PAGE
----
After what Americans have seen in the past these are not concerns based upon emotion, but based upon experiences. President Bush’s reasons for backing the bill, the decency and humanity of his former neighbors and the beauty of their ability to succeed here, are totally emotion-driven. And his “struggle for the soul of America” and it’s reputation as a warm and fuzzy welcoming place are just pleas to the emotions of Americans. And they are insulting to me, and many like me.

Finally, the most infuriating thing of all is the President’s claim that those of us opposed to the bill are doing so because these illegal immigrants are Latino. Shame on you, President Bush. This isn’t about race. This is about upwards of 20 million people, breaking our laws, not just in entering this country, but then in stealing identities of law-abiding citizens. Now we reward them, while those who have waited patiently, abiding by the law still wait. Cheating the system does not make one a candidate for being a good citizen. It’s not about race. It’s about integrity of our system of laws and security for our people.

If anyone wants to convince me that this bill is good for my beloved country, show me some concrete proof. I’m not going to back it based upon warm and fuzzy anecdotes, nor will I be bullied into backing it by someone implying I’m a racist. Frankly, President Bush, your rhetoric is beginning to sound like a Democrat’s. I thought you were better than that.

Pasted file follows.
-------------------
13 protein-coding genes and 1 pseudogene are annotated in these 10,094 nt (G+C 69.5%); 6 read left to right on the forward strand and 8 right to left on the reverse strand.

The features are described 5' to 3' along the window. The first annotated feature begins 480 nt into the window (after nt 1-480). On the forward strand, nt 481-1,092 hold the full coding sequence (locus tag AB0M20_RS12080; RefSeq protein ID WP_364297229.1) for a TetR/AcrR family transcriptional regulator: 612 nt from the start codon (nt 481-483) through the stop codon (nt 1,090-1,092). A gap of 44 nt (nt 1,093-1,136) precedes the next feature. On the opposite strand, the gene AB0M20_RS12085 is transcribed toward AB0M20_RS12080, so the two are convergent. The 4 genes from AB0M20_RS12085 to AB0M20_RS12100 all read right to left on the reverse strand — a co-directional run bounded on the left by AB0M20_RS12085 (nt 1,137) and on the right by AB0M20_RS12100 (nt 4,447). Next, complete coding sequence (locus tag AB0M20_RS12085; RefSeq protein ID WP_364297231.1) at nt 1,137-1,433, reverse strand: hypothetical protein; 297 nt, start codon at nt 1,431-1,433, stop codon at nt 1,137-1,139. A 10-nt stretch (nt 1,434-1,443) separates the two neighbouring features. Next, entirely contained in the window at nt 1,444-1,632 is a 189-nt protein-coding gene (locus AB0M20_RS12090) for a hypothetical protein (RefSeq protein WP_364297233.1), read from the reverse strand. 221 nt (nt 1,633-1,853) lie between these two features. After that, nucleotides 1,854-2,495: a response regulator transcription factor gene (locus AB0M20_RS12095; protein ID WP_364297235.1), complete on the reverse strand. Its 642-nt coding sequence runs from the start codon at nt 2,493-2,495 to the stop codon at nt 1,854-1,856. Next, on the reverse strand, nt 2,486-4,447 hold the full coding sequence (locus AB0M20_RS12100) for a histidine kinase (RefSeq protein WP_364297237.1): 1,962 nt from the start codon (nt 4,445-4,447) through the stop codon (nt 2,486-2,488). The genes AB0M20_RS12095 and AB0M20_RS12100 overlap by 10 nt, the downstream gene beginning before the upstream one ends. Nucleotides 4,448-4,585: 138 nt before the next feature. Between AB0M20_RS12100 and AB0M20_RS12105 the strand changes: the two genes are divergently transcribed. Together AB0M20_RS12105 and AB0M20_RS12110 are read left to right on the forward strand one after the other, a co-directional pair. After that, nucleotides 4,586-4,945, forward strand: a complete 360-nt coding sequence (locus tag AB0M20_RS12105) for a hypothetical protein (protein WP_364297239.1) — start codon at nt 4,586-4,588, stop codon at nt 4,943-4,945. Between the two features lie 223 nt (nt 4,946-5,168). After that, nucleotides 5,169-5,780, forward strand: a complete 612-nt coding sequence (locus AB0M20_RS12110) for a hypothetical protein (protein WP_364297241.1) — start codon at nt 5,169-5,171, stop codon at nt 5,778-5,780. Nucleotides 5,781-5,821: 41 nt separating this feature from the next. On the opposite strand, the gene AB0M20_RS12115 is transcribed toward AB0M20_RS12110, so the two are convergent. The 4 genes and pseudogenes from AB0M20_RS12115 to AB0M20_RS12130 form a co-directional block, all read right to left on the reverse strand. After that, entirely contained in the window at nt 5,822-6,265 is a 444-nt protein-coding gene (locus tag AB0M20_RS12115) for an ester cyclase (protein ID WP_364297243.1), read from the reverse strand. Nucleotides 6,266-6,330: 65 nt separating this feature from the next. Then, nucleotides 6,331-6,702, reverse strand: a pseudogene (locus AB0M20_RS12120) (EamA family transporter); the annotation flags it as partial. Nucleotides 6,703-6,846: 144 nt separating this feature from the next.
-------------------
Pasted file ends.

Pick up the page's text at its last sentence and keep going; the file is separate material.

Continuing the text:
May 21, 2007

Lindsey Graham on the Senate Floor: We Need Workers

Filed under: Immigration,Politics — mary @ 2:44 pm

The Republicans have tipped their hands on the immigration bill. It’s all about business.

As my grandmother (an Irish immigrant who came in legally) used to say:
“He’ll sell his soul for a bowl of soup.” That about sums it up.

Update: And for you who love themes for important legislation, the democrats have come up with a good one: This bill “brings millions out of the darkness and into the light”. I heard both Sen. Kennedy and Sen. Menendez invoke this cheerful thought (and Kennedy added out of the light, into eventual citizenship – there’s the truth of the matter). Important legislation reduced to silly catch phrases. What nonsense.

May 18, 2007

Who favors the new immigration bill? Mexico.

Filed under: Immigration,Politics — mary @ 11:26 pm

We know the list of those who favor the immigration bill, negotiated in secret and soon to be jammed down our throats next week. Let’s see, there’s

Ted Kennedy
John McCain
George Bush
Big Business
The Mexican government and opposition party.

In an article in The Dallas Morning News entitled “U.S. immigration proposal cheered in Mexico” we learn several interesting things about Mexico’s support of this bill: